From birthday to holiday parties throughout the school year, children, teachers and families have numerous reasons to celebrate. Celebrations are a great way for children to feel part of the school community, where the learning environment is made festive and where everyone can come together to enjoy a break from the routine. Parties often center around food, such as cupcakes, cookies, candy, chips and sugary beverages. While these foods, in moderation, can be part of a healthy, well-balanced diet, these unhealthy choices have almost become daily norms in the classroom, rather than exceptions.
Break the cycle and incorporate a suggestion from Action for Healthy Kids’ to host healthy and active parties in your school:
Original Source: http://bit.ly/HealthyActiveParties
Due to challenges with school scheduling, it’s not uncommon for students to eat an early or late school lunch. This can result in kids being hungry during or after the school day, and needing snacks to keep their busy bodies and minds going. In addition to nourishing bodies, snacks provide an opportunity to practice healthy eating habits.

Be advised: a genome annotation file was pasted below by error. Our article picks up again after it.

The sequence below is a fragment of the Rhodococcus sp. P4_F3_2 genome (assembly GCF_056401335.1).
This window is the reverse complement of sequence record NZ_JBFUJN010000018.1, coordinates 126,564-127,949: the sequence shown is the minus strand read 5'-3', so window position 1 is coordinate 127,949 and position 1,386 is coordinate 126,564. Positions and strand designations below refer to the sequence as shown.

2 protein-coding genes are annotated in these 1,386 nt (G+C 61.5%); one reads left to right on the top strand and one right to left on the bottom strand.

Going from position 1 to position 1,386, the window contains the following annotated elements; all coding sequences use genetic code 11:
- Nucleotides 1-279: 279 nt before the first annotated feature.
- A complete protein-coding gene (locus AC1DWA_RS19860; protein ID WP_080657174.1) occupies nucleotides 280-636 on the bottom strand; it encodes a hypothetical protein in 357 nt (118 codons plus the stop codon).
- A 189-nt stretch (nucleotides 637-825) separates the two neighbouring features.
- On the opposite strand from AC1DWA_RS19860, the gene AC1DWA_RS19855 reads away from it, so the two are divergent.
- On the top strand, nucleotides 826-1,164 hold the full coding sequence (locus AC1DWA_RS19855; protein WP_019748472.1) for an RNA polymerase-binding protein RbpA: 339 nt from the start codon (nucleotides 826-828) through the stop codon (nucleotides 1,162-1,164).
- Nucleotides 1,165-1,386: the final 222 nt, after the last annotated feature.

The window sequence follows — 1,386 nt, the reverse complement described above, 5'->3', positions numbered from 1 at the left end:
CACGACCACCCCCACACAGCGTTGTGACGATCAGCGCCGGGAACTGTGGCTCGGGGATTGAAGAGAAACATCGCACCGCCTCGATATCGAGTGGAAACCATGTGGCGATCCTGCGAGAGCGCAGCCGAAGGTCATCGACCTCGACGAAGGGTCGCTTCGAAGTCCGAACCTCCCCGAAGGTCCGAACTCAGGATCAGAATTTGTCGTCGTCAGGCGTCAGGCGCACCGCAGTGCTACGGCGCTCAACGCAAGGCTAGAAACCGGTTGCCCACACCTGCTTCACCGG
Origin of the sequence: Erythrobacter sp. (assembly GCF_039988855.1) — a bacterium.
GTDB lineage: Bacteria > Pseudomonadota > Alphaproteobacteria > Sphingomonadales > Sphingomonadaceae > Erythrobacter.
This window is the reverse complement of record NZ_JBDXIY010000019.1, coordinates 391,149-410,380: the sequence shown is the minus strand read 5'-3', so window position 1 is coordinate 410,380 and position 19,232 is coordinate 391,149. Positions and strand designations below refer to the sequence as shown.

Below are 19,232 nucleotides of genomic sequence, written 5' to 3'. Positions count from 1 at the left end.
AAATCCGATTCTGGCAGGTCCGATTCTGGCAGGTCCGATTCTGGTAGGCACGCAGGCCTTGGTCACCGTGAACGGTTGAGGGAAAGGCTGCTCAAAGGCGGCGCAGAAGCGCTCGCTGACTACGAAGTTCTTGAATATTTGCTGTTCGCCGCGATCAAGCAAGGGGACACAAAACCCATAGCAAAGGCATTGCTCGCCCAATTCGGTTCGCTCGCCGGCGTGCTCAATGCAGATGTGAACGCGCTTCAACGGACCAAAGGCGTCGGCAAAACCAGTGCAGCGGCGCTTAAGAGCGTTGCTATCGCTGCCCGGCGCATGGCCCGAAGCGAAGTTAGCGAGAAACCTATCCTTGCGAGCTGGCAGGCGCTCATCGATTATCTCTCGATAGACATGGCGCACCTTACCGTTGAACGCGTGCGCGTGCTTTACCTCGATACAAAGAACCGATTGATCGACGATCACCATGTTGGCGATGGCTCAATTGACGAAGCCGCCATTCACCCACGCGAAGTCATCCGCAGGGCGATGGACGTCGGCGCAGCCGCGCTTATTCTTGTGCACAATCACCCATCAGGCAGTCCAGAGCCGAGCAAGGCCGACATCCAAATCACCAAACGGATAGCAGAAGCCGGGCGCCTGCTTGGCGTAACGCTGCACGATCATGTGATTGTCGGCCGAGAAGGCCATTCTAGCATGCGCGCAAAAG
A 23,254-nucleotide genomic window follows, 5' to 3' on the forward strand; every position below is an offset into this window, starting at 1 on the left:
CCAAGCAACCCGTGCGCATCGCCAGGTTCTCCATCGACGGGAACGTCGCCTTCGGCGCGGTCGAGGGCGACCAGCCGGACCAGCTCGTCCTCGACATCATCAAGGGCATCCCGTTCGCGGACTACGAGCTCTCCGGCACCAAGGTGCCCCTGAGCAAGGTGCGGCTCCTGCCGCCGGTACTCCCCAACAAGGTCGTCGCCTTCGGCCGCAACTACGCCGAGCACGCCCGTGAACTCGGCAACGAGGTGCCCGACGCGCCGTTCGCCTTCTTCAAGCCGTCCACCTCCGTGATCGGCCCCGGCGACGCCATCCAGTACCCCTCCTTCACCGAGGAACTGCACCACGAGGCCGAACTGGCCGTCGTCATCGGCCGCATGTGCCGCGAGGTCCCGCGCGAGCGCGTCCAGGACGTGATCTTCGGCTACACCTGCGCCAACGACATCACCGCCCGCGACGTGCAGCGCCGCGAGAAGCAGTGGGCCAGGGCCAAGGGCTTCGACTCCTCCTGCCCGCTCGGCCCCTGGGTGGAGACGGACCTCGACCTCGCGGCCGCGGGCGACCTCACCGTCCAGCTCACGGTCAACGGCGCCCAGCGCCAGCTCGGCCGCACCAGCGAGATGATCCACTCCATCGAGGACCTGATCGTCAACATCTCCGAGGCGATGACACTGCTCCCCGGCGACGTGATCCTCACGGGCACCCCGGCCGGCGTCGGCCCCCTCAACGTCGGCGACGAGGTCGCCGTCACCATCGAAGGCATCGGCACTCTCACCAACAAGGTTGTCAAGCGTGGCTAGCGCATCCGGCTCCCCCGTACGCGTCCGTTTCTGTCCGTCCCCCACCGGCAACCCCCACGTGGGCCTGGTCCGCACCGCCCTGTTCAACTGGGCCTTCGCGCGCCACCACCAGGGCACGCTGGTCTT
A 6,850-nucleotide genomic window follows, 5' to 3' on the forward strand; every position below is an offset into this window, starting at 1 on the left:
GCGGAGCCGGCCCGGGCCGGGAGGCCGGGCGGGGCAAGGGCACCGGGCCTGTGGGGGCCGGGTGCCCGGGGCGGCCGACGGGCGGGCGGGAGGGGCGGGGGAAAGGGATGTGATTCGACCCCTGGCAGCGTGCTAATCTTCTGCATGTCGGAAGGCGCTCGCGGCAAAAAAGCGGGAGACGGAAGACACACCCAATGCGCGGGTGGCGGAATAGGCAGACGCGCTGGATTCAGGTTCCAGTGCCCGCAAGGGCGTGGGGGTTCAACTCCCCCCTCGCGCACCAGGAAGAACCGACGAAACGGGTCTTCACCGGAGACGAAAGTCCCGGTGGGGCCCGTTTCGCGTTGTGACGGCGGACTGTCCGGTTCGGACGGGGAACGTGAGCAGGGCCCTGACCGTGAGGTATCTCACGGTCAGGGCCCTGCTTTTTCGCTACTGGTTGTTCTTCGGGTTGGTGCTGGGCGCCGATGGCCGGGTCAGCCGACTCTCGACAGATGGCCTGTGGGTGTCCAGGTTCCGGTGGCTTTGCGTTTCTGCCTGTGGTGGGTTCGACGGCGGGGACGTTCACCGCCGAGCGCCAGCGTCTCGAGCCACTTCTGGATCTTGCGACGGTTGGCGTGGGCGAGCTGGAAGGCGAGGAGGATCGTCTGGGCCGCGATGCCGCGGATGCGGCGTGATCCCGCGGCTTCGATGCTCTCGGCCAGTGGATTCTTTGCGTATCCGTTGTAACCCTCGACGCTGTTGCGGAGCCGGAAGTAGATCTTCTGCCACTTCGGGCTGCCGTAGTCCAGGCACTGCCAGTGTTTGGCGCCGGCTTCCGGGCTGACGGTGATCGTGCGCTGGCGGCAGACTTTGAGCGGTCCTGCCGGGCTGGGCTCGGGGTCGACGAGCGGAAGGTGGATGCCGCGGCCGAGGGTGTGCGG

Original Source: http://bit.ly/OfferHealthySnacks
How many fundraisers does your school do each year? Fundraisers provide money for a variety of school improvements, student scholarships, equipment and other activities not covered by the school’s budget. Healthy fundraising is a public demonstration of your school’s commitment to promoting healthy, consistent behaviors among students, families and communities at large while helping your school meet financial needs.
Click here to watch our Healthy Fundraising Webinar.
Original Source: http://bit.ly/HealthyFundraisingOptions
It’s no secret that tempting and tasty beverages are everywhere. It’s easy to forget the importance of water for overall health and a well-balanced diet. Staying hydrated helps kids stay alert and focused, can keep their bodies at a safe and healthy temperature, and may improve cognitive functioning. School-aged kids should be drinking at least six to eight glasses of water each day. One of the easiest ways of ensuring kids, school staff and families drink more water is to make water more accessible and fun throughout the day.
Does your school have a wellness policy in place regarding access to water? If not, click here to view the CDC’s toolkit on increasing access to drinking water in schools.
Original Source: http://bit.ly/MoreWaterPlease
Don’t let a hungry stomach lead to a distracted mind! Studies show that good nutrition leads to improved classroom performance, higher test scores and better behavior. It can be a challenge to get students to the cafeteria before school, so consider making breakfast a part of the school day with Breakfast in the Classroom! According to Action for Healthy Kids Breakfast in the Classroom (BIC) works especially well in elementary school but is easily adapted for all grade levels, helping students begin their day nourished and ready to learn.
Click here to download daily breakfast tips.
Original Source: http://bit.ly/BreakfastInClassroom